(Source: May 2019 CTC Minutes, Agenda Item 2.2c.(1))

    In August 2011, the CTC approved a locally-administered STIP project for $100,000 in Angels Camp, from Murphy’s Grade Road (~ CAL 8.376) to downtown Angels Camp, that will construct sidewalks and install landscaping.

    Angels Camp to El Dorado

    The 2020 SHOPP, approved in May 2020, included the following Collision NEW Long Lead Mobility item of interest: 10-Calaveras-49 PM 8.5/9.1 PPNO 3434 Proj ID 1017000057 EA 1H010. Route 49 in Angels Camp, on Main Street from north of Stockton Road to north of Francis Street; also on Route 49 from 0.2 miles west and east of Main Street (PM R20.9/R21.3). Construct roundabouts, upgrade facilities to
    Americans with Disabilities Act (ADA) standards, and enhance pedestrian and bicyclist safety. Note: Presence of historic properties and cultural resources require extensive environmental consultations and clearances. A total of 41 parcels are potentially impacted. Programmed in FY24-25, with construction scheduled to start at the end of December 2025. Total project cost is $18,665K, with $12,053K being capital (const and right of way) and $6,612K being support (engineering, environmental, etc.). Only the PA&ED (Planning and Environmental) costs of $1,727K are authorized.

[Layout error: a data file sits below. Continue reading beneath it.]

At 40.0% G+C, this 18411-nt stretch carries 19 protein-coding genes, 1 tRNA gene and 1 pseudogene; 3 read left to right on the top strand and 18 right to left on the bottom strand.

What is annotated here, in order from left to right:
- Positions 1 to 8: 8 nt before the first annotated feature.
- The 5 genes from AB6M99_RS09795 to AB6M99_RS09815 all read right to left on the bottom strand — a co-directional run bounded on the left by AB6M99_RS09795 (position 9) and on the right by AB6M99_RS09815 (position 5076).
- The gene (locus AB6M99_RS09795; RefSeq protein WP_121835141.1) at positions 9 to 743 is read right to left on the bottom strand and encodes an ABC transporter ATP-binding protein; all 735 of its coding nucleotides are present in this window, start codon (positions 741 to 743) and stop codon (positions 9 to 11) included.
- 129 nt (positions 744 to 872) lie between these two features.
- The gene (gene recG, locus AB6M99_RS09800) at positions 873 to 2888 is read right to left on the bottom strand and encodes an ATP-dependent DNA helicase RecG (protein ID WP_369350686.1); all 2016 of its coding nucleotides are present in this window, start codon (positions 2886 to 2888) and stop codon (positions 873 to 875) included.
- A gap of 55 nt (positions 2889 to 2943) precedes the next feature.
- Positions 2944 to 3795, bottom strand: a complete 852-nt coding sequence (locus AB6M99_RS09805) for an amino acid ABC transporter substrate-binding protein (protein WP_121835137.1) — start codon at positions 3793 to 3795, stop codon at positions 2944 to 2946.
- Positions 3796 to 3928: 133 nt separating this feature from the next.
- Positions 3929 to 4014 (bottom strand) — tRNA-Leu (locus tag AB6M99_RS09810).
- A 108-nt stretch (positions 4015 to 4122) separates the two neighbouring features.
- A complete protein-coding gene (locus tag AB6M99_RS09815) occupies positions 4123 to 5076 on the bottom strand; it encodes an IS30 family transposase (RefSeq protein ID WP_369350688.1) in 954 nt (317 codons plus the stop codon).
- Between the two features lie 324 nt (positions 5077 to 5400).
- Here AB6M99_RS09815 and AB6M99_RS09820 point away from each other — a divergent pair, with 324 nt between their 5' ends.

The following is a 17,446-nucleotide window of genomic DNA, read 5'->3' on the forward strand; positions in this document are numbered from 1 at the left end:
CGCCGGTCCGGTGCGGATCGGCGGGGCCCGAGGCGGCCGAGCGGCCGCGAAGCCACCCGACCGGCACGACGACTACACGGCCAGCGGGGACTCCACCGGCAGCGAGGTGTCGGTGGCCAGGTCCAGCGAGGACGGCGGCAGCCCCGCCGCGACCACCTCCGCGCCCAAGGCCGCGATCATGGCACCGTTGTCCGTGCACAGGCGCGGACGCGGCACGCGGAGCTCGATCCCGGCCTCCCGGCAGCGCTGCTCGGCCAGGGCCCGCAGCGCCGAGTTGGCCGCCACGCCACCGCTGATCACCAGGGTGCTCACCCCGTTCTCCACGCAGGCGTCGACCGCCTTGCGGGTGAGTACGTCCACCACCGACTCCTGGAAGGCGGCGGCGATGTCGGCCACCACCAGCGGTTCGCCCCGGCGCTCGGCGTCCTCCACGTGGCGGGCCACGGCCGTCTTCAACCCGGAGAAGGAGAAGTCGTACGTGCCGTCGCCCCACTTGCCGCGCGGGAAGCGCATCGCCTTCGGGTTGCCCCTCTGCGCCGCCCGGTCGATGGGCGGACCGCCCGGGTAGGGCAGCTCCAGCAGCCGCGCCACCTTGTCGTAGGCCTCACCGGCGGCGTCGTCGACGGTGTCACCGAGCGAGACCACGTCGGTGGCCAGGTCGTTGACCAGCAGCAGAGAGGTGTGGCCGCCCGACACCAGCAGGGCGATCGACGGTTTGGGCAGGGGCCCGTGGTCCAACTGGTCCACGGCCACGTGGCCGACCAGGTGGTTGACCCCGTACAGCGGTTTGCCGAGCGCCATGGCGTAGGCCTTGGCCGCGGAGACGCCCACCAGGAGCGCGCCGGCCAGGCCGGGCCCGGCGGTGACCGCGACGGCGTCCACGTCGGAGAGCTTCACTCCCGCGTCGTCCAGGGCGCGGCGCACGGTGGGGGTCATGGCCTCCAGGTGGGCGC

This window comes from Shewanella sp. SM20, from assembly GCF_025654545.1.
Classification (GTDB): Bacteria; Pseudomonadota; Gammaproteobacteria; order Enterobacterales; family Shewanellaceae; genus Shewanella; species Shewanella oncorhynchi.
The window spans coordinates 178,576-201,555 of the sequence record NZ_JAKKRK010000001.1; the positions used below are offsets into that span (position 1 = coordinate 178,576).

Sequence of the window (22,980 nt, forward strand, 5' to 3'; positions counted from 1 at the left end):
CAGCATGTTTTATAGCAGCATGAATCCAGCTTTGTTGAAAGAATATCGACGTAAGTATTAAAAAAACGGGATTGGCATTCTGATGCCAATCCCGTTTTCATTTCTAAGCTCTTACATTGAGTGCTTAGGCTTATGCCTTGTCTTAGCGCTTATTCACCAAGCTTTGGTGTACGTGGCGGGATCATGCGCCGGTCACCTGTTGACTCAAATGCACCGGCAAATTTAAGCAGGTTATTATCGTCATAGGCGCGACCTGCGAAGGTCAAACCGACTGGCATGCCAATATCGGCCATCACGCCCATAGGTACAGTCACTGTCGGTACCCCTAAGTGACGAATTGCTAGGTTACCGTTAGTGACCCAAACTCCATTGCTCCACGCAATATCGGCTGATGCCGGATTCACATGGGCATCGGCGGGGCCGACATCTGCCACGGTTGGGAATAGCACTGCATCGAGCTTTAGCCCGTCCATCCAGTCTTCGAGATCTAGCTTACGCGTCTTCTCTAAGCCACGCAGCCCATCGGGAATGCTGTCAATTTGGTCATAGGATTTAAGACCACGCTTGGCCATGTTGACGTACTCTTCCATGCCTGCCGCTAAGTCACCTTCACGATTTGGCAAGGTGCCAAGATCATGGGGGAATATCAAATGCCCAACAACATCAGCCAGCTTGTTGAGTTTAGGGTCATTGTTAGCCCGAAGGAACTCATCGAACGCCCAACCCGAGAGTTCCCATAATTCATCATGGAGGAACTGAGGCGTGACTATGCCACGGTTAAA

(Source: 2020 Approved SHOPP a/o May 2020)

    In July 2006, the CTC considered Resolution No. R-3637, relinquishment of right of way near PM CAL 18.6, in the County of Calaveras, at 0.1 mile northerly of Angels Road, consisting of superseded highway right of way.

    In November 2005, the CTC considered relinquishment of right of way in the City of Sutter Creek, at the entrance to the Sutter Terrace Mobile Home Park (~ AMA 4.542), consisting of reconstructed and relocated city streets.

    Amador/Sutter Creek Bypass

    The Amador/Sutter Creek bypass of Route 49 is planned to follow a new, straighter alignment from the Route 104/49 junction in Sutter Hill (~ AMA 6.95) north to Drytown (~ AMA 13.485).